Pathophysiology, prognostic significance and clinical utility of B-type natriuretic peptide in acute coronary syndromes

Stephen D. Wiviott, James A de Lemos, David A. Morrow

Research output: Contribution to journalReview articlepeer-review

33 Scopus citations


The natriuretic hormones are a family of vasoactive peptides that can be measured circulating in the blood. Because they serve as markers of hemodynamic stress, the major focus of the use of natriuretic peptide levels [predominantly B-type natriuretic peptide (BNP) and N-terminal (NT)-pro-BNP] has been as an aid to the clinical diagnosis and management of congestive heart failure (CHF). Recently, however, the measurement of natriuretic peptides in the acute coronary syndromes (ACS) has been shown to provide information complementary to traditional biomarkers (of necrosis) such as cardiac troponins and creatine kinase (CK). Studies in several types of acute coronary syndromes [ST-segment elevation myocardial infarction (STEMI), non-ST elevation MI (NSTEMI) and unstable angina (UA)] have shown that elevated levels of natriuretic peptides are independently associated with adverse outcomes, particularly mortality. Additional information is obtained from the use natriuretic peptides in combination with other markers of risk including biomarkers of necrosis and inflammation. This review will summarize the scientific rationale and clinical evidence supporting measurement of natriuretic peptides for risk stratification in acute coronary syndromes. Future research is needed to identify therapies of particular benefit for patients with ACS and natriuretic peptide elevation.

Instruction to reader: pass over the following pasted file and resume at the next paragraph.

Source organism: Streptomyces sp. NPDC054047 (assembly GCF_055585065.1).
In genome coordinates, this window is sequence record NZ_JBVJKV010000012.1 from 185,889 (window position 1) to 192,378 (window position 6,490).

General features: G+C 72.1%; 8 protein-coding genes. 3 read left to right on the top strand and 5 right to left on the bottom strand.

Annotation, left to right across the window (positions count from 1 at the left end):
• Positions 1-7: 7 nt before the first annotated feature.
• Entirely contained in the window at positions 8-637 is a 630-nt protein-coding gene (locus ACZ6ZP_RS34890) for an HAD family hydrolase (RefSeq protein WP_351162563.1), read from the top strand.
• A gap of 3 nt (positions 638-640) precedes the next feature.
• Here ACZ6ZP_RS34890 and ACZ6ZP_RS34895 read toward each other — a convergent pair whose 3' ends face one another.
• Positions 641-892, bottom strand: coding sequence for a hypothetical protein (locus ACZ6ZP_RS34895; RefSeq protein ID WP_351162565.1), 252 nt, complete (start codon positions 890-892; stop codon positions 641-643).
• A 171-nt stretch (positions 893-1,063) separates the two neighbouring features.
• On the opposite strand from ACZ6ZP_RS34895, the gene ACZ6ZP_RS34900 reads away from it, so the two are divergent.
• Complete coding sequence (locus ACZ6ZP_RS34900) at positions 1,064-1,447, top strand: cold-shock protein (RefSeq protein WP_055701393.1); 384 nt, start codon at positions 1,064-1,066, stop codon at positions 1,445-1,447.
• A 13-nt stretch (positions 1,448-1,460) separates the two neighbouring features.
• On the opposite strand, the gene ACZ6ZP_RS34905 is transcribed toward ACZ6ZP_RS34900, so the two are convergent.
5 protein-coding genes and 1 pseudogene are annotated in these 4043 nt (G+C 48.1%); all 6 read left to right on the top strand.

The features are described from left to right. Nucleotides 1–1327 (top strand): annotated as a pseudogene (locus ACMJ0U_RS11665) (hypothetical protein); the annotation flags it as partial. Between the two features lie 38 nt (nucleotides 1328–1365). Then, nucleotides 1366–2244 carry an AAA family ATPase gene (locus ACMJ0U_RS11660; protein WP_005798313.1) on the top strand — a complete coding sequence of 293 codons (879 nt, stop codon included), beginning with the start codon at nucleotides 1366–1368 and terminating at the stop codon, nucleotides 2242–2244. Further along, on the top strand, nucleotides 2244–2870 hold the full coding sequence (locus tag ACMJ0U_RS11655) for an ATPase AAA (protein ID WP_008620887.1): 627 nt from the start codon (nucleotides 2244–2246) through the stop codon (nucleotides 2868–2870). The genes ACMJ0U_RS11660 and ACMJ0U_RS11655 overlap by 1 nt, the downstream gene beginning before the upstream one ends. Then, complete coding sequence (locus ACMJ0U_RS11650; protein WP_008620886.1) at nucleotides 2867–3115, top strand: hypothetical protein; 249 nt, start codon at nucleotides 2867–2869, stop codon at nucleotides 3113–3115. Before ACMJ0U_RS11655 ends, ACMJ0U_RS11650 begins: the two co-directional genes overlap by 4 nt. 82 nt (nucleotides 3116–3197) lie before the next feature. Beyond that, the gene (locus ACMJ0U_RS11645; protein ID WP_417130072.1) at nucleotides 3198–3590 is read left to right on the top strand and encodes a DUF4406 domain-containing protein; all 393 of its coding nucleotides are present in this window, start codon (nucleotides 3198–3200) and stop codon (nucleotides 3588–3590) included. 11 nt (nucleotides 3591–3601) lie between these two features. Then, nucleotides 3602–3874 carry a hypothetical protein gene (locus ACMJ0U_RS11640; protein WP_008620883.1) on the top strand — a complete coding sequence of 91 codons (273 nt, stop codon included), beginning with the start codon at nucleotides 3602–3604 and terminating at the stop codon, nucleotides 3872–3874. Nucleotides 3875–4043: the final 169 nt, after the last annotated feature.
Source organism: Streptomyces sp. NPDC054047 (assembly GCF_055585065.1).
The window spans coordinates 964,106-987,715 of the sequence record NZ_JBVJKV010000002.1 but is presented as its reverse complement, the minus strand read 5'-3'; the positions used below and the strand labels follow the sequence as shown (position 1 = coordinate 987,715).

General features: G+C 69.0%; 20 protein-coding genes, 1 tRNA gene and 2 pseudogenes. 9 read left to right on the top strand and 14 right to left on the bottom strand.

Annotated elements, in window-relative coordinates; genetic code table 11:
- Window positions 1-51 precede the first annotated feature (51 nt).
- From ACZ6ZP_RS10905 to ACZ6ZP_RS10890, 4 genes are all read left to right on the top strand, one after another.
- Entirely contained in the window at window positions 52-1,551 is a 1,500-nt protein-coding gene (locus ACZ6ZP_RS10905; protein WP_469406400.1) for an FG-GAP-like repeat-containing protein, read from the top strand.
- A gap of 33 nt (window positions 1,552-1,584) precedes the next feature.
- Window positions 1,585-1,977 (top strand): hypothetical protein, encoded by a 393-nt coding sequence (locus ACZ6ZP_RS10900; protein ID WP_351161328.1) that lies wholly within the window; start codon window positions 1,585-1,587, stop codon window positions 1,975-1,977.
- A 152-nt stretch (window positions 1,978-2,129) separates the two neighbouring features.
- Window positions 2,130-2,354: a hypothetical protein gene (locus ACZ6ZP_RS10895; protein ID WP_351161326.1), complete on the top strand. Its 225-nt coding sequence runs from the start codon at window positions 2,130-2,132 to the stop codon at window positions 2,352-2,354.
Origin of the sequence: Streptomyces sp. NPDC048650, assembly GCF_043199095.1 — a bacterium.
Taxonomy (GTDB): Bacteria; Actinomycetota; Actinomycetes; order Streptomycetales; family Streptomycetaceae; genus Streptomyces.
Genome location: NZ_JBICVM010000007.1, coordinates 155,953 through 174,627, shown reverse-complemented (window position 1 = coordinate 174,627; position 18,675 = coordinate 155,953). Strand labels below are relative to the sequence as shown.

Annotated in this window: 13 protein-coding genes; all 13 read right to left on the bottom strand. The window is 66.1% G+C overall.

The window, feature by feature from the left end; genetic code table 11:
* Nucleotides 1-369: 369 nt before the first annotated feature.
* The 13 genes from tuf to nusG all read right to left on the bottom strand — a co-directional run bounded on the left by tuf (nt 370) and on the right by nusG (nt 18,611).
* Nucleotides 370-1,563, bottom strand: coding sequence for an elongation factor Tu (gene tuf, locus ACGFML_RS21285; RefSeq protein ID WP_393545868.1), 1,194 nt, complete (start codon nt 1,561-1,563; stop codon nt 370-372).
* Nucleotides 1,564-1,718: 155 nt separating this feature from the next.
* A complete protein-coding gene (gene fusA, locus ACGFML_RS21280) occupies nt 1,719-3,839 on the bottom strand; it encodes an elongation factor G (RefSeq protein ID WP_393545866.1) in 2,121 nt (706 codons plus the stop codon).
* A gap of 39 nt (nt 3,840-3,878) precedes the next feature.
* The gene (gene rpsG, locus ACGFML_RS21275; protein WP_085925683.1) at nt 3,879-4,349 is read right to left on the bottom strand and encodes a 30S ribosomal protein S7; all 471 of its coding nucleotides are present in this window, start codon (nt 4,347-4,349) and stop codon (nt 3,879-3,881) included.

Original languageEnglish (US)
Pages (from-to)119-128
Number of pages10
JournalClinica Chimica Acta
Issue number2
StatePublished - Aug 16 2004


  • ANP
  • Acute coronary syndrome
  • BNP
  • Myocardial infarction
  • NT-pro-BNP
  • Natriuretic peptides
  • Review
  • Unstable angina

ASJC Scopus subject areas

  • Biochemistry
  • Clinical Biochemistry
  • Biochemistry, medical


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